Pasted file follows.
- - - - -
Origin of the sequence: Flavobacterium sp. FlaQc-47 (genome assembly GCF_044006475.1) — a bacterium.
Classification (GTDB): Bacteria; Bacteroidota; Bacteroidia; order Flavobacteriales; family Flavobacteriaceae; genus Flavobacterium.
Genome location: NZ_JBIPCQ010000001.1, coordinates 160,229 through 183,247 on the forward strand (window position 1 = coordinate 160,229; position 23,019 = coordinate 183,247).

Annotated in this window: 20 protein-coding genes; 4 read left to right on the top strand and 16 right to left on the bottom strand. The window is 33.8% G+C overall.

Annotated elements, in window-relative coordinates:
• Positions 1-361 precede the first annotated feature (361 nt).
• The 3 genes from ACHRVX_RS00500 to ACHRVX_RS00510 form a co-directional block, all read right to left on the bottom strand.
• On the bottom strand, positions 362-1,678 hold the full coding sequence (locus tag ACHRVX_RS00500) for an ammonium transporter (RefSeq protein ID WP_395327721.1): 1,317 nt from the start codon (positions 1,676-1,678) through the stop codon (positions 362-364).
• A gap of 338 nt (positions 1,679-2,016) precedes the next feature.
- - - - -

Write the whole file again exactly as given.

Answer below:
Origin of the sequence: Flavobacterium sp. FlaQc-47 (genome assembly GCF_044006475.1) — a bacterium.
Classification (GTDB): Bacteria; Bacteroidota; Bacteroidia; order Flavobacteriales; family Flavobacteriaceae; genus Flavobacterium.
Genome location: NZ_JBIPCQ010000001.1, coordinates 160,229 through 183,247 on the forward strand (window position 1 = coordinate 160,229; position 23,019 = coordinate 183,247).

Annotated in this window: 20 protein-coding genes; 4 read left to right on the top strand and 16 right to left on the bottom strand. The window is 33.8% G+C overall.

Annotated elements, in window-relative coordinates:
• Positions 1-361 precede the first annotated feature (361 nt).
• The 3 genes from ACHRVX_RS00500 to ACHRVX_RS00510 form a co-directional block, all read right to left on the bottom strand.
• On the bottom strand, positions 362-1,678 hold the full coding sequence (locus tag ACHRVX_RS00500) for an ammonium transporter (RefSeq protein ID WP_395327721.1): 1,317 nt from the start codon (positions 1,676-1,678) through the stop codon (positions 362-364).
• A gap of 338 nt (positions 1,679-2,016) precedes the next feature.